The Capesize market rebounds after a dismal start to the week

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The Capesize market surged in the latter part of the week, erasing most of the losses since the last week of May. The Capesize 5TC opened the week with a relatively paltry $ 20,933, suffered moderate losses early in the week to $ 19,845 before rebounding strongly to close the week at $ 27,752. The paper market was buzzing mid-week as FFA volumes increased and the market felt a turnaround. The North Atlantic, which has experienced difficulties in activity over the past month, has seen an increase in front-end freight which has set at significant premiums compared to the index. The C9 Fronthaul road rose $ 11,385 to close at $ 48,750. From Brazil to the Far East on the C3 route, the start of the week saw two-month loading dates and ships in distress were put to use earlier. By midweek, the focus was on loading the first half of July, when bids to buy mushroomed. While the Pacific tried to maintain some stability early on, increases in western routes prompted owners in the east to stiffen their backs and raise offers. We hear that interest for the period is very strong in the market as traders clamor for ships. The second half of 2021 is expected to challenge the first half.

Panamax

The Panamax market came to life mid-week, with rates improving thanks to a strong push from South and North America. A fervent FFA market also gave the period market some traction and a series of deals were made at higher levels including a new construction scrubber fitted with a delivery of 82,000 dwt ex Yard China reaching 27 $ 000 for one year of employment. In the Atlantic, the week started on a firm note against tight tonnage in the North. With high demand for minerals and grains, charterers rushed to find deals where owners were willing to stand still. Midweek saw an EC fixation frenzy in South America, which in turn provided additional support to the Asian market which had been relatively stable until then. Offers now for round trips to the Pacific have exceeded $ 30,000, with $ 35,000 set for travel via Indonesia redelivery to Japan.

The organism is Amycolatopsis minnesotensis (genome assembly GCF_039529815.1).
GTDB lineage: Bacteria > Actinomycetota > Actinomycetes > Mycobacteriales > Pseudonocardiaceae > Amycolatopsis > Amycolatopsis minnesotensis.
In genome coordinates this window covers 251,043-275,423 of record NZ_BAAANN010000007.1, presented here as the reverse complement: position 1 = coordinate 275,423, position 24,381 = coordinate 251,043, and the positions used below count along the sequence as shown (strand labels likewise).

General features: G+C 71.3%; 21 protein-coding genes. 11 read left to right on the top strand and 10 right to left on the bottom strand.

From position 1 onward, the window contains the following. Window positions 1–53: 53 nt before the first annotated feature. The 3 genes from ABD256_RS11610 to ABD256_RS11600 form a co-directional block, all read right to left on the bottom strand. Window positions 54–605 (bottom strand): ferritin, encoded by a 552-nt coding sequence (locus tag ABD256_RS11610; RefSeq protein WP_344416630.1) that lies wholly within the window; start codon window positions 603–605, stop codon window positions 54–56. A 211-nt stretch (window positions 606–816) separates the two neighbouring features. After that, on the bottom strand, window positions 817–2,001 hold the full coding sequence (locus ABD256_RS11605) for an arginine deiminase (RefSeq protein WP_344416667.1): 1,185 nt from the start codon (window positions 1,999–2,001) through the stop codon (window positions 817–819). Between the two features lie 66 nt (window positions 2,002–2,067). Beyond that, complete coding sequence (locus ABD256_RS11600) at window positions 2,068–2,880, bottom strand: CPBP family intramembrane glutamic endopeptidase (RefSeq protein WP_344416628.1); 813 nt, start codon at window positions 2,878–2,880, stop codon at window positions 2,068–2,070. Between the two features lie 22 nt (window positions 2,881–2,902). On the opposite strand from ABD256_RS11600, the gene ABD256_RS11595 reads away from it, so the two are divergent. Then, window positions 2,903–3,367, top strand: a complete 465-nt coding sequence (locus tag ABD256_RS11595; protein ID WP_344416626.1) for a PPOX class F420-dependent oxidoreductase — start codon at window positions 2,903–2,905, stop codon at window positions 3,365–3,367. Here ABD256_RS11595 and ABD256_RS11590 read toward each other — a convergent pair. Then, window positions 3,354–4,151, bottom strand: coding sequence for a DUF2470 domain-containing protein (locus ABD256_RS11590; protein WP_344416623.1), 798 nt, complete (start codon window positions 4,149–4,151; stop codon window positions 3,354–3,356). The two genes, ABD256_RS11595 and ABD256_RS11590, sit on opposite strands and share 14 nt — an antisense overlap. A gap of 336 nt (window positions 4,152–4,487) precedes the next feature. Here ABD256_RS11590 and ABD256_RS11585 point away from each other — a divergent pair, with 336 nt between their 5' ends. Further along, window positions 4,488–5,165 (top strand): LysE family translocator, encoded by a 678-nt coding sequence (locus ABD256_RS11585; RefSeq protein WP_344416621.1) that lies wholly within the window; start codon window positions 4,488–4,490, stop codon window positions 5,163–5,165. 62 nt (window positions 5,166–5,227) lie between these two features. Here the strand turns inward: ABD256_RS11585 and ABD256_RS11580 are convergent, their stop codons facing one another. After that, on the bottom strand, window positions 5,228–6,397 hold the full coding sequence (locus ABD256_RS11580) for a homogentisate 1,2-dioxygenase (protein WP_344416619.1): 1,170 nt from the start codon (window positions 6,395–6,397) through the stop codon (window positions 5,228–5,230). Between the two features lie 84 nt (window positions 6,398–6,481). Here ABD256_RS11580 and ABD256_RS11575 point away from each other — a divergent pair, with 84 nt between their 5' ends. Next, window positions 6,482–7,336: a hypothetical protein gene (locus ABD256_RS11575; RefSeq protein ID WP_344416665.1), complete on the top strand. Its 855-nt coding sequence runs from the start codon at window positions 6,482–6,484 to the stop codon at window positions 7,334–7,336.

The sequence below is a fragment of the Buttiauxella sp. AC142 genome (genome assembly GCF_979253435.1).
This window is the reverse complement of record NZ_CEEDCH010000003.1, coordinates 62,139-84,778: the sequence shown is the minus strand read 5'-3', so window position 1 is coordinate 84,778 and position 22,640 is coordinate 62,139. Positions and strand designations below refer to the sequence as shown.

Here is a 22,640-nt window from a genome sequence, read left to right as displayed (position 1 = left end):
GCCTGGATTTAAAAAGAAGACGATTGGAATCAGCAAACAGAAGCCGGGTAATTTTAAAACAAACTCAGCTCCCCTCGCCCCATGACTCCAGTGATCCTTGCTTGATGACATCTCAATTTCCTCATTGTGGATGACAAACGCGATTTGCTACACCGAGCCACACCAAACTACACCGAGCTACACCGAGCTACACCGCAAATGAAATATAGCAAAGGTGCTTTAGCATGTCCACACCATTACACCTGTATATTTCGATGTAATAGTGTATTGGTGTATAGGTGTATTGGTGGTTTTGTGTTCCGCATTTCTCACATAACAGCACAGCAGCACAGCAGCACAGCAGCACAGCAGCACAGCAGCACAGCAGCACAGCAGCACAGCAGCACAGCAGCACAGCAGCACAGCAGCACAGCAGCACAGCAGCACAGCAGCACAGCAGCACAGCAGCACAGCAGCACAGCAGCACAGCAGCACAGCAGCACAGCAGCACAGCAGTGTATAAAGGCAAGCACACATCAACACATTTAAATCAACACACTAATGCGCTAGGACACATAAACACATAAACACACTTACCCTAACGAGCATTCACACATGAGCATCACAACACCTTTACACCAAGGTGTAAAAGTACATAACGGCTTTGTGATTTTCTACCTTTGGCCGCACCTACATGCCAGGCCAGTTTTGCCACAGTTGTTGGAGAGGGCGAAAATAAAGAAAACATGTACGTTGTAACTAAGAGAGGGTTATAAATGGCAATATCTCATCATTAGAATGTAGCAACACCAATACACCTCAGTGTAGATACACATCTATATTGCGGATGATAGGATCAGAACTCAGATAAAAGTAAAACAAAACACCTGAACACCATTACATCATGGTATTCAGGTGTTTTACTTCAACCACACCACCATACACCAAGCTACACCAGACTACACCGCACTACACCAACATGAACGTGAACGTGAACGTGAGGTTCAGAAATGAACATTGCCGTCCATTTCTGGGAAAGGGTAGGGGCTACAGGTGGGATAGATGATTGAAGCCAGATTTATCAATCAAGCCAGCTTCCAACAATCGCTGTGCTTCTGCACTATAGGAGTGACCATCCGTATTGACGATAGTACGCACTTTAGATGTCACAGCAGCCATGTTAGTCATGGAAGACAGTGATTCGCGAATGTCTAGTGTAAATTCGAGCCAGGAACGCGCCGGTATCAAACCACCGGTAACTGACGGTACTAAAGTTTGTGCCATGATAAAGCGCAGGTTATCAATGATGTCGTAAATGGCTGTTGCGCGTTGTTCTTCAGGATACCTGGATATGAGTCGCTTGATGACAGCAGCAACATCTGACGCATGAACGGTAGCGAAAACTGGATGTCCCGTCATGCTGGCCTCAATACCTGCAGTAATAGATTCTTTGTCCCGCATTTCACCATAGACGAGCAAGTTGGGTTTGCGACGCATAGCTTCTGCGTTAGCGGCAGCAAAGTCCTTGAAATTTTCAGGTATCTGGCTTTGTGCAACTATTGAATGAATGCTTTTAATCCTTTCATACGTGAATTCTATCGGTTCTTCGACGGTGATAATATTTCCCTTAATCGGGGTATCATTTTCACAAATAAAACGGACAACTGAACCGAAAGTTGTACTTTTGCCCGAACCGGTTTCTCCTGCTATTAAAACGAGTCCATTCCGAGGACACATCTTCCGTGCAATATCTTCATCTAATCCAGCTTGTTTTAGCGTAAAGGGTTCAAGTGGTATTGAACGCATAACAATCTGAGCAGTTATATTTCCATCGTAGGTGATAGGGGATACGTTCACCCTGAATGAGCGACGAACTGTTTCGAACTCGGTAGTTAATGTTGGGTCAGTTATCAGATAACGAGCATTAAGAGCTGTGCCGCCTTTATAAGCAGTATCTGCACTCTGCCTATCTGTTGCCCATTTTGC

Ultramax / Supramax

The activity of the period was loaded this week with an open Dangjin fixation of 63,000 dwt for five to seven months at $ 30,000. A similarly sized open Singapore vessel has been set for one year at $ 24,000. An Ultramax Bin Qasim delivery ship for four to six months at $ 32,000. The push from the US Gulf pushed affected Gulf routes to a year’s high, with brokers suggesting that was in large part due to the tonnage shortage in the region. A 61,000 dwt has been set from the east coast of the United States to the mainland at $ 45,000. From the east coast of South America, Ultramax ships were reportedly set for a trip to Japan at $ 22,500 plus a ballast premium of $ 1.25 million, and a 52,000 dwt was set for a voyage in the Philippines at $ 21,000 plus a million dollar ballast bonus. From the Indian Ocean, a delivery of 53,000 dwt to Pakistan has been set for a return trip to the Far East at approximately 36,000 dwt, and a delivery of 56,000 dwt Dammam has been set for travel via the Persian Gulf to the east coast of India at $ 37,000.

Convenient size

Sentiment in Asia has changed in recent days, with all three routes taking positive steps this week. Brokers spoke of more freight in general and slower open tonnage. A 38,000 dwt open in CJK has set a trip to the mainland at $ 28,500. A 33,000 dwt open CJK was priced for travel in the Indonesia-Philippines range at $ 19,000 earlier this week. The Atlantic has seen steady improvements, with brokers saying more cargo is now open on South America’s east coast. A 32,000 dwt has been set from southern Brazil to the mainland at $ 26,000. A 39,000 dwt fixed base SW pass for travel to the mainland at $ 20,000. A 28,000 dwt open Key West June 16-22 has been set for two to three laden trips with a new worldwide delivery at $ 19,000. An open SW Pass of 35,000 dwt in mid-June has been set for three to five months with Redelivery Atlantic outside West and South Africa at $ 20,850.
Source: The Baltic briefing


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